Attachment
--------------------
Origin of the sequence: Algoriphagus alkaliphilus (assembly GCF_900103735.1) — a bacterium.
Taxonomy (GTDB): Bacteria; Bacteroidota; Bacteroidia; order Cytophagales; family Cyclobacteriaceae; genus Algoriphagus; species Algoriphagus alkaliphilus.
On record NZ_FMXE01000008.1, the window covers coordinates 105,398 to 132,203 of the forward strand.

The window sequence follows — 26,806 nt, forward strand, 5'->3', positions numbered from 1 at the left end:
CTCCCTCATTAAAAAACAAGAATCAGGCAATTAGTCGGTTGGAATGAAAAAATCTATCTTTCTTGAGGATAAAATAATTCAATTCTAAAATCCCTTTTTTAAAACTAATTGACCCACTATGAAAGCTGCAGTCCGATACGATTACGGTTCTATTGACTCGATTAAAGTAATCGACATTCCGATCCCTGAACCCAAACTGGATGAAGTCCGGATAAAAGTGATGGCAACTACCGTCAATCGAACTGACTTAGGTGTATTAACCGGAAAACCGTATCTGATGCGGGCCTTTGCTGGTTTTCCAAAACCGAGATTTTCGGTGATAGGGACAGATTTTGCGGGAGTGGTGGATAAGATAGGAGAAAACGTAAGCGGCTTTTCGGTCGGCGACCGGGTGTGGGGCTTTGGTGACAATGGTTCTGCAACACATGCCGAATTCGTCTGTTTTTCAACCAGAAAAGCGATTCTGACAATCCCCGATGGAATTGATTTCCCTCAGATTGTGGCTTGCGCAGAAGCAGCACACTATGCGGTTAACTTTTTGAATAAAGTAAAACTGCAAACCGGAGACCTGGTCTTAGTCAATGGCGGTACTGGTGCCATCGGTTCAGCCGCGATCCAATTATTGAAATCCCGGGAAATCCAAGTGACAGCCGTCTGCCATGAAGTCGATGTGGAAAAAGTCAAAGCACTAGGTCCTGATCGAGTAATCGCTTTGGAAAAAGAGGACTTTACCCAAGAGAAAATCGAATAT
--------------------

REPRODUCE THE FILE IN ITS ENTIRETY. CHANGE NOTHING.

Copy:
Origin of the sequence: Algoriphagus alkaliphilus (assembly GCF_900103735.1) — a bacterium.
Taxonomy (GTDB): Bacteria; Bacteroidota; Bacteroidia; order Cytophagales; family Cyclobacteriaceae; genus Algoriphagus; species Algoriphagus alkaliphilus.
On record NZ_FMXE01000008.1, the window covers coordinates 105,398 to 132,203 of the forward strand.

The window sequence follows — 26,806 nt, forward strand, 5'->3', positions numbered from 1 at the left end:
CTCCCTCATTAAAAAACAAGAATCAGGCAATTAGTCGGTTGGAATGAAAAAATCTATCTTTCTTGAGGATAAAATAATTCAATTCTAAAATCCCTTTTTTAAAACTAATTGACCCACTATGAAAGCTGCAGTCCGATACGATTACGGTTCTATTGACTCGATTAAAGTAATCGACATTCCGATCCCTGAACCCAAACTGGATGAAGTCCGGATAAAAGTGATGGCAACTACCGTCAATCGAACTGACTTAGGTGTATTAACCGGAAAACCGTATCTGATGCGGGCCTTTGCTGGTTTTCCAAAACCGAGATTTTCGGTGATAGGGACAGATTTTGCGGGAGTGGTGGATAAGATAGGAGAAAACGTAAGCGGCTTTTCGGTCGGCGACCGGGTGTGGGGCTTTGGTGACAATGGTTCTGCAACACATGCCGAATTCGTCTGTTTTTCAACCAGAAAAGCGATTCTGACAATCCCCGATGGAATTGATTTCCCTCAGATTGTGGCTTGCGCAGAAGCAGCACACTATGCGGTTAACTTTTTGAATAAAGTAAAACTGCAAACCGGAGACCTGGTCTTAGTCAATGGCGGTACTGGTGCCATCGGTTCAGCCGCGATCCAATTATTGAAATCCCGGGAAATCCAAGTGACAGCCGTCTGCCATGAAGTCGATGTGGAAAAAGTCAAAGCACTAGGTCCTGATCGAGTAATCGCTTTGGAAAAAGAGGACTTTACCCAAGAGAAAATCGAATAT